Protect Our Public Schools explained that, for instance, DeVos has directed about $1 billion per year to Michigan charter schools. Four in five of those schools are run for-profit and 70% of them are in the bottom half of state rankings. The abrupt closing of one Detroit charter school in 2018 left 200 students without a school at all only weeks into the academic year. When the same thing happened in 2016, it at least happened days before the school year began. 

Offen, a former Detroit Public Schools teacher, told The ‘Gander that this poor choice of priorities extended into 2020 and failure to help schools prepare for the pandemic even as she demanded a return to instruction as normal. 

“Instead of leading America’s public schools during the COVID-19 crisis, Betsy DeVos spent her summer in her mansion going on bike rides and playing with puzzles,” she said. “Thanks to states such as Michigan, it looks like she’ll have a lot more time on her hands to play with puzzles.”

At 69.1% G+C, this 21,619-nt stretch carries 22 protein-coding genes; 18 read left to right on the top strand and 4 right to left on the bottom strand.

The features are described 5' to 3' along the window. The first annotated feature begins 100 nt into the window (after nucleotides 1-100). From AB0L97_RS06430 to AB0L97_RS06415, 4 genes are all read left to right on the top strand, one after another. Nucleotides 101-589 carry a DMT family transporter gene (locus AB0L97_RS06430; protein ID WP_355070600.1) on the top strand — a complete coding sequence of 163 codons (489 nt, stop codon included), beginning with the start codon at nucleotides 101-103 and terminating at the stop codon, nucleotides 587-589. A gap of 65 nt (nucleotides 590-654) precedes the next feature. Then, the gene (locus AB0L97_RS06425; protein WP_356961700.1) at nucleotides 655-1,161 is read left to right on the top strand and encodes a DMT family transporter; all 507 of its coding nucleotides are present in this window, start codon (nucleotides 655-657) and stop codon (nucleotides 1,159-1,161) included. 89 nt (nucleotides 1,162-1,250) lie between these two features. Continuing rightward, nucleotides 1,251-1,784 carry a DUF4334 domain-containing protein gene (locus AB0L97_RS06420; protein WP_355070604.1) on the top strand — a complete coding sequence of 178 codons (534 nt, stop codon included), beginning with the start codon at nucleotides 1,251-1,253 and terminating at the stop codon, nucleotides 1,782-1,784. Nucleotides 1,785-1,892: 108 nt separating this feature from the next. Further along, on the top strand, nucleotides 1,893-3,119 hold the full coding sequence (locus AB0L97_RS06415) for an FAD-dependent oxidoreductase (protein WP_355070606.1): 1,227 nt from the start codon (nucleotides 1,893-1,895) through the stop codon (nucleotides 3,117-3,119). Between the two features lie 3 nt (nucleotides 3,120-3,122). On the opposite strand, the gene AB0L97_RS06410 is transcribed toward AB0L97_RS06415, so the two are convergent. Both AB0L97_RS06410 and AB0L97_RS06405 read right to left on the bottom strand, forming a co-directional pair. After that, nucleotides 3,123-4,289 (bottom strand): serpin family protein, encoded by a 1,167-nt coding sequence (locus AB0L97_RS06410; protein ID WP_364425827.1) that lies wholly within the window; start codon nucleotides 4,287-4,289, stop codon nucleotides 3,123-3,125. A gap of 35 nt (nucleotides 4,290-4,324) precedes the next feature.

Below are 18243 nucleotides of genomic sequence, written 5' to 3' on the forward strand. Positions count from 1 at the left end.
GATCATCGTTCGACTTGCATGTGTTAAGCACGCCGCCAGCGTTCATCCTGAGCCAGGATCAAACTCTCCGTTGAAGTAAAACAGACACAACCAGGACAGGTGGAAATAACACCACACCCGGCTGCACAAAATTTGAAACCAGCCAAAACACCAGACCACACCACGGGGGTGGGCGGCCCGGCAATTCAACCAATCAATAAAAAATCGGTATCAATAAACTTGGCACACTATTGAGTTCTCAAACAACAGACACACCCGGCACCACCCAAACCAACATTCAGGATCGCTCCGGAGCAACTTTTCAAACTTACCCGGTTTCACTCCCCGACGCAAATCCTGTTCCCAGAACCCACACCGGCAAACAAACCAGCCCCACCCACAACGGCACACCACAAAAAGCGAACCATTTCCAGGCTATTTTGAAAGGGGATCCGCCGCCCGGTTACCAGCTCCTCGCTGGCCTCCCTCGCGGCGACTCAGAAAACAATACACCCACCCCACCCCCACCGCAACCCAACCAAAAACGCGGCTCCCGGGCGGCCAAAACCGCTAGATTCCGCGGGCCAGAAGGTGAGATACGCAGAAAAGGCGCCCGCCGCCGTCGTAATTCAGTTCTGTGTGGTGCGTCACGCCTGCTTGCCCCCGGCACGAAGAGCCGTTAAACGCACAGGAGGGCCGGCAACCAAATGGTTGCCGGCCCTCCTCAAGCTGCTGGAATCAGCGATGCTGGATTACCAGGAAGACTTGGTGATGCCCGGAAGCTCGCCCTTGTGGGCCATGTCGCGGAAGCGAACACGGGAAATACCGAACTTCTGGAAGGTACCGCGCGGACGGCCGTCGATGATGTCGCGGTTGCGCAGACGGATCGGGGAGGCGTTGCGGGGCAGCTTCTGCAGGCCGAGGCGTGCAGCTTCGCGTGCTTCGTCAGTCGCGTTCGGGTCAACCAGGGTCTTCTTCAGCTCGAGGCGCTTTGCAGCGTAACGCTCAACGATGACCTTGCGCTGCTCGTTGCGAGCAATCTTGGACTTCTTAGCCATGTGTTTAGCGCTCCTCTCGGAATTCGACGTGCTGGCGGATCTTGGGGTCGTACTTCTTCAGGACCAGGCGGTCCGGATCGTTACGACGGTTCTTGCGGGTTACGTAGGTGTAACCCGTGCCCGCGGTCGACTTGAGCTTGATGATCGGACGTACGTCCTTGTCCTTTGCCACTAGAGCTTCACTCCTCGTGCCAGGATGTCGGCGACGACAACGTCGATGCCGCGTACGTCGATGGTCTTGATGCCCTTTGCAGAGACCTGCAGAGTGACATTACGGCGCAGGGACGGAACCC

For Kim Eberhard, an English teacher at St. Clair High School in the East China School District, is happy not only that DeVos is out, but that an actual, still-teaching educator will be First Lady to help keep the new Education Secretary informed about realities in classrooms.

“I’m thinking about a First Lady who is a teacher and has a doctorate in education,” Eberhard told The ‘Gander. “She sure can help call bull—t if necessary.”

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But that, Eberhard said, is a problem for tomorrow. She is concerned about getting a new Education Secretary confirmed by the Senate, and control of the Senate won’t be decided until the new year. If Republicans retain control, current Senate Majority Leader Mitch McConnell is poised to prevent Biden’s cabinet appointments, Salon explains, as he did the Supreme Court nomination of Merrick Garland in the final year of the Obama presidency.

It isn’t enough to just say goodbye to DeVos, a new and supportive Secretary of Education is needed, Eberhard explained.

“We need to focus on Georgia’s January runoff for Senate seats,” she said.